Arizona Democrats seek police reform, offer suggestions

PHOENIX (AP) — Democratic lawmakers in Arizona have asked Republican Gov. Doug Ducey to call a special session to address police reform in the state following the death of George Floyd, according to a letter.

“The disparate treatment of people of color by law enforcement is a serious issue that will require hard work by all of us to overcome,” the letter signed by Senate and House lawmakers said.

The Democrats’ letter came after demonstrations erupted across the country over the death of Floyd, a black man who died after the officer pressed his knee into his neck for several minutes even after he stopped moving and pleading for air.

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Hundreds of people in Phoenix have been arrested during protests denouncing Floyd’s death and police shootings.

Ducey is expected to call a special session to discuss issues related to the coronavirus, which has led to more than 900 deaths, 21,000 cases of COVID-19 and mass unemployment.

One of the requests in the letter suggests all police officers in the state should be required to wear body cameras.

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“Body cameras provide an objective alternative viewpoint for the protection and safety for the public and officers,” the letter said. The Maricopa County Sheriff’s Office and the Mesa and Flagstaff police departments currently equip officers with body cameras.

In January, Ducey called for lawmakers to allocate funds to the state Department of Public Safety so it could buy on-body cameras. The proposal passed the House but did not get a vote in the Senate in the session that was shortened by the pandemic.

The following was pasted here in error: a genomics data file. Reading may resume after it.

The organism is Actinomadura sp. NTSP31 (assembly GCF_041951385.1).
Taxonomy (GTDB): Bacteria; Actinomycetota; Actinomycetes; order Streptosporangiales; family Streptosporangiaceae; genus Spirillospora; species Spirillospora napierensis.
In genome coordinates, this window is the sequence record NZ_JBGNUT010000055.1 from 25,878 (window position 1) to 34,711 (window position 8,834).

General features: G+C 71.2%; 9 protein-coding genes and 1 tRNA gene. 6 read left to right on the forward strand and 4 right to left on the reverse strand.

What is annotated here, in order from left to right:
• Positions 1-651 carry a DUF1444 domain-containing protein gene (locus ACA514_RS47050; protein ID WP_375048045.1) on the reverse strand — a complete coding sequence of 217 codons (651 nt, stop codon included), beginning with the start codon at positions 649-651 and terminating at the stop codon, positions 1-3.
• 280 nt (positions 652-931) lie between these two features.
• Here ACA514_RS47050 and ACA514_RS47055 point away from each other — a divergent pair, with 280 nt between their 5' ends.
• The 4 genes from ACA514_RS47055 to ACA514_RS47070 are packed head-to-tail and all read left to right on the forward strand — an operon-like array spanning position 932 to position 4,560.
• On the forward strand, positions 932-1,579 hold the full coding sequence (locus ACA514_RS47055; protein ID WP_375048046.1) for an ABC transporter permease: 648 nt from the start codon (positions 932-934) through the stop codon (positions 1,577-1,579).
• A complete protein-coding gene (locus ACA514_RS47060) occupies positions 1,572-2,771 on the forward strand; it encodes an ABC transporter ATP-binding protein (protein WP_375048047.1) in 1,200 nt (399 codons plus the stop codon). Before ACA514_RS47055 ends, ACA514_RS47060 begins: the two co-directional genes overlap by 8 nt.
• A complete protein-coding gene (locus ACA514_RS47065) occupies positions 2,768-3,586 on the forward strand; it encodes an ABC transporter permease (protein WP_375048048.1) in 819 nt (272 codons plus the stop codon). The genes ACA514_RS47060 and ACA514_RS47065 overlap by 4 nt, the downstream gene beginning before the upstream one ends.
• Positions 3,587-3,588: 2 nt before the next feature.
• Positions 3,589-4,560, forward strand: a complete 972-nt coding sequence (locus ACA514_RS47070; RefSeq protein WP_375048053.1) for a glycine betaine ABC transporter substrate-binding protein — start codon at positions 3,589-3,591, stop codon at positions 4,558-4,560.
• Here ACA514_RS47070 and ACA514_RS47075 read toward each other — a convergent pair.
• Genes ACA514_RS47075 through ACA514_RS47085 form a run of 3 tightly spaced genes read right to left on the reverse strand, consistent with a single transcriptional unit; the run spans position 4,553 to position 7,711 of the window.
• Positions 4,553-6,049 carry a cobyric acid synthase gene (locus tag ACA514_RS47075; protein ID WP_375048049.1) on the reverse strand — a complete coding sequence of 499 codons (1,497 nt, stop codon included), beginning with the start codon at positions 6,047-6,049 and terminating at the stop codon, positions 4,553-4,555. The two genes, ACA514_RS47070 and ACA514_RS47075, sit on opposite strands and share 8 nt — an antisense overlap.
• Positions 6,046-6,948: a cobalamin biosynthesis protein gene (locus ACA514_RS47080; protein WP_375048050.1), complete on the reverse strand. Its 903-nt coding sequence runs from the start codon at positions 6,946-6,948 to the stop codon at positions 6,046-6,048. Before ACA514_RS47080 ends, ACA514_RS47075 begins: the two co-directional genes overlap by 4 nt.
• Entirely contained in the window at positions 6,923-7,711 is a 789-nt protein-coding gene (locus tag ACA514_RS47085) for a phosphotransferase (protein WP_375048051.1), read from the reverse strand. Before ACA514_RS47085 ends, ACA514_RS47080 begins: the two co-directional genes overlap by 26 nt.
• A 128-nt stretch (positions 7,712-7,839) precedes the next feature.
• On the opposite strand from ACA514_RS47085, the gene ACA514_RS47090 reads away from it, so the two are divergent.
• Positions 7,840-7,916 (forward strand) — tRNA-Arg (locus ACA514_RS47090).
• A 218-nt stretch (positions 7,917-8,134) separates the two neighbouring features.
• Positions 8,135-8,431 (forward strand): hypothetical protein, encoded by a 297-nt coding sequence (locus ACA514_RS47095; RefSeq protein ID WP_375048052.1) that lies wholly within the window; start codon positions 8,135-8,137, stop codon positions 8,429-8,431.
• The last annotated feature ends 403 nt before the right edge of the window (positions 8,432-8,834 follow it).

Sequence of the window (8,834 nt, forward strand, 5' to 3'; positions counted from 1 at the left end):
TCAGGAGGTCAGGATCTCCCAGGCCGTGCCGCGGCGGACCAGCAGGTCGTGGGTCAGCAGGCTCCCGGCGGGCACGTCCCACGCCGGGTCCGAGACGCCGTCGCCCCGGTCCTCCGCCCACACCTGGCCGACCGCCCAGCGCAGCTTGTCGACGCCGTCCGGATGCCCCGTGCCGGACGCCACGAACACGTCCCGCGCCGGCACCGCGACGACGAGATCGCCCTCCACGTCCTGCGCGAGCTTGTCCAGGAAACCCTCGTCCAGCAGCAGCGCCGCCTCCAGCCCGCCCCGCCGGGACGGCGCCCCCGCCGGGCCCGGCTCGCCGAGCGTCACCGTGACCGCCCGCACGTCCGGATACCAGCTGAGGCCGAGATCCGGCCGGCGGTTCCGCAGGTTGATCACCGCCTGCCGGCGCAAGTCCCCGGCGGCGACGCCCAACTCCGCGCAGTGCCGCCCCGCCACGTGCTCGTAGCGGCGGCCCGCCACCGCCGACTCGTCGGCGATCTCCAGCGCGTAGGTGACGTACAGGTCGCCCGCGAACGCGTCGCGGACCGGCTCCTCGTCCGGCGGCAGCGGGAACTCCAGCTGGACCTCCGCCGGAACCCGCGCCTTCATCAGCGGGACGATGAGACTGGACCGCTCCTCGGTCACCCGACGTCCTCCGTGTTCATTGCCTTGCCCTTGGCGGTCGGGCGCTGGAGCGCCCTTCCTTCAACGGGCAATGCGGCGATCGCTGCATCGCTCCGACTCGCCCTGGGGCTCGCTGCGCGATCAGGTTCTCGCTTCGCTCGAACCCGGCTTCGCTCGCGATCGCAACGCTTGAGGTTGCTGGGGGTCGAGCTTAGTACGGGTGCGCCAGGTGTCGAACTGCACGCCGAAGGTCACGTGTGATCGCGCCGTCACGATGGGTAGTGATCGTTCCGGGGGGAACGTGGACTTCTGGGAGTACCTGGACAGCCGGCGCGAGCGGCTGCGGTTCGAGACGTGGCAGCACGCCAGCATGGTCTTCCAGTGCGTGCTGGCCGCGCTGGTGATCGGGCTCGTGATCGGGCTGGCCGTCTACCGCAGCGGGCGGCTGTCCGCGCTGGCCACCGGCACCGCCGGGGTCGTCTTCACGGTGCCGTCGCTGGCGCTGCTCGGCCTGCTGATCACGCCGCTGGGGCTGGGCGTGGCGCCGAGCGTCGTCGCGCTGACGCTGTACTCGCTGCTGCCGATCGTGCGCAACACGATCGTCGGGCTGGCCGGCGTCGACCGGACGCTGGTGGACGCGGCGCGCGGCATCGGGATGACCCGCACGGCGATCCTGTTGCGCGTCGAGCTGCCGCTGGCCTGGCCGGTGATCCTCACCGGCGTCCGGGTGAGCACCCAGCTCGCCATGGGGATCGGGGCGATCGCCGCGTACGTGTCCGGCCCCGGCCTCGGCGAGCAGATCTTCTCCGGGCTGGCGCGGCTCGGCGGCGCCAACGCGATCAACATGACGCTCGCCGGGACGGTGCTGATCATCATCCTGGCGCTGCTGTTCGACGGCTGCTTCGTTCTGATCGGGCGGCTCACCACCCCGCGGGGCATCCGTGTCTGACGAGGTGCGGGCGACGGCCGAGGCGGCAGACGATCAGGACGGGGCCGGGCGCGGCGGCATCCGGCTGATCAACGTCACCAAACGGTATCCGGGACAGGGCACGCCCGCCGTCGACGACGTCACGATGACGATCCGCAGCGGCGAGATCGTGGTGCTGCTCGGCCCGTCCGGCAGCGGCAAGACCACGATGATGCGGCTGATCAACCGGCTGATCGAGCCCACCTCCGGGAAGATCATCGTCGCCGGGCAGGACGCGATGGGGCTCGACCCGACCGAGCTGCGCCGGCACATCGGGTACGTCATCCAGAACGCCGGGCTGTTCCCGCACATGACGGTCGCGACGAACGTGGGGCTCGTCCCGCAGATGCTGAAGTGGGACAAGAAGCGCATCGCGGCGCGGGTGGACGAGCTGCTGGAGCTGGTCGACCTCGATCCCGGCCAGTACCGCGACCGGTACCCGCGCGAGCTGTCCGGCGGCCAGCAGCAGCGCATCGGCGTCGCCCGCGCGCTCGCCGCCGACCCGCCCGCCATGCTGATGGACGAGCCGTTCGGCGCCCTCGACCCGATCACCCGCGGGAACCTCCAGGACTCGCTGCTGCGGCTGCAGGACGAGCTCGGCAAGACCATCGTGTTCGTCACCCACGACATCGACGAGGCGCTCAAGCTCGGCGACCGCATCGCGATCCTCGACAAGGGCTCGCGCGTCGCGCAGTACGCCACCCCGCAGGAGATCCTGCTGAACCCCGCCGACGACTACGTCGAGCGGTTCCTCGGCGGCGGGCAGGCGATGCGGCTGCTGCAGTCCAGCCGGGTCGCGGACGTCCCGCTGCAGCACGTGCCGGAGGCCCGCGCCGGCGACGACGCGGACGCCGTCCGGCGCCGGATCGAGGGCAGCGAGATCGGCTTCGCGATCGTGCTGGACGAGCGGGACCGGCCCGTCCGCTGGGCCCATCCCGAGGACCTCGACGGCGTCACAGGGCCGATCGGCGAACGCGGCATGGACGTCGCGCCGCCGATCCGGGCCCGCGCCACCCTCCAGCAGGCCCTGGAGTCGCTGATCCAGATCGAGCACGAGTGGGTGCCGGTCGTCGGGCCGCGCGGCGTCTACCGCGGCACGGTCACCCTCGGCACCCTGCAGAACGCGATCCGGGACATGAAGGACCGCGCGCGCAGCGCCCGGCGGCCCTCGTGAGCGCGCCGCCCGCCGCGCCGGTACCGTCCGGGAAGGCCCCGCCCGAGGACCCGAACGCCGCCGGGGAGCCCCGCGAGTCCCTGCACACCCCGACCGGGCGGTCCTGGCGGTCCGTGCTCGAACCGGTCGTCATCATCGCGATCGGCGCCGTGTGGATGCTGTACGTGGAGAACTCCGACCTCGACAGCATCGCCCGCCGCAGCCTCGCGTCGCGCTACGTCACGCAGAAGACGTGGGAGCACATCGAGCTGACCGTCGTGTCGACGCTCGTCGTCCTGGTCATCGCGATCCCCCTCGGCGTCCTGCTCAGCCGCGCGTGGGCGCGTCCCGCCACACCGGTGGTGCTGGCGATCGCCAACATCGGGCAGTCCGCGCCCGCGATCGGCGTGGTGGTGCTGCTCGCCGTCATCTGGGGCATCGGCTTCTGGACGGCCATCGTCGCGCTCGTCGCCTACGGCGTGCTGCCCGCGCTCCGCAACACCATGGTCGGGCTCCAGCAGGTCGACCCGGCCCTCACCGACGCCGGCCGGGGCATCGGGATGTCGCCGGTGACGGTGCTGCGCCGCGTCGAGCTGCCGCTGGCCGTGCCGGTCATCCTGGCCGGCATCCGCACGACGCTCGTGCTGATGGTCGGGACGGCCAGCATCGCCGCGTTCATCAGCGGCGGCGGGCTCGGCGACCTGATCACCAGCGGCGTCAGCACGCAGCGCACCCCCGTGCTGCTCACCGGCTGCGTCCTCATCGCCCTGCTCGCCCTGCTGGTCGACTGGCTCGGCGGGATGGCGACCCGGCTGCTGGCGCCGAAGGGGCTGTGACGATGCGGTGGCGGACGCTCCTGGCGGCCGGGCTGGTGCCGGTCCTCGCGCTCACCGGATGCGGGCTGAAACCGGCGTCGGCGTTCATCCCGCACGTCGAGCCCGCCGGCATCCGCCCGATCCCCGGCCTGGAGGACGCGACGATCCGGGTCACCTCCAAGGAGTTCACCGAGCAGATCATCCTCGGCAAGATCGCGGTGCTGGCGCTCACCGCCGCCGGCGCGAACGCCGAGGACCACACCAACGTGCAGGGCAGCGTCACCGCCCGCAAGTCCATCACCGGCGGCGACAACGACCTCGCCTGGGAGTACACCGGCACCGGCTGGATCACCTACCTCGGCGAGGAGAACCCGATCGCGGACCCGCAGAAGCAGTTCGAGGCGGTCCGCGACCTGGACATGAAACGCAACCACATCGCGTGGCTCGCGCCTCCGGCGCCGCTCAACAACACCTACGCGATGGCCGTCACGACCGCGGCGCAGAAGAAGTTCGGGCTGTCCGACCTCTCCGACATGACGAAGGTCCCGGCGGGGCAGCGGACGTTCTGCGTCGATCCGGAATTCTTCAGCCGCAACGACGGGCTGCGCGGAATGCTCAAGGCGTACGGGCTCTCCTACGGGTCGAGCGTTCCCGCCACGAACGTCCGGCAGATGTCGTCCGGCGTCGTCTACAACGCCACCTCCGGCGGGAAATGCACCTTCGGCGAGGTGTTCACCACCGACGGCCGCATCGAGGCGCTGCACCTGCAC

Other requests in the letter include providing training on de-escalation by the state board that certifies officers and limiting officers’ qualified immunity against lawsuits.

Ducey spokesman Patrick Ptak has said the governor has talked to community leaders and lawmakers with both parties on the issue and he appreciates the Democrats’ thoughtfulness.

Rep. Reginald Bolding said, “We have to make sure there is a relationship between community and police and there is trust on all sides. The only way you get trust is through transparency accountability and making sure we have training."

Bolding represents District 27 and is supporting this call to action.

"This is not a partisan issue. There are people getting killed, this is a pandemic, a crisis and in order to meet the moment we have to stand up and take action," he said.

In the letter, Democrats call for action in several ways. In addition to the body cameras and de-escalation training, they want external investigations for deadly use of force incidents and cultural sensitivity training.

The letter also calls for a police officer database.

“For officers, many agencies don’t have access to that. So you have officers who jump from one department to another and you don’t find out until after a shooting that this officer has had a long list of incidents in the past," Bolding said.

The lawmaker says he has not heard yet if their request for a session will be granted. A spokesperson for the Republican Party did not have a comment on the matter.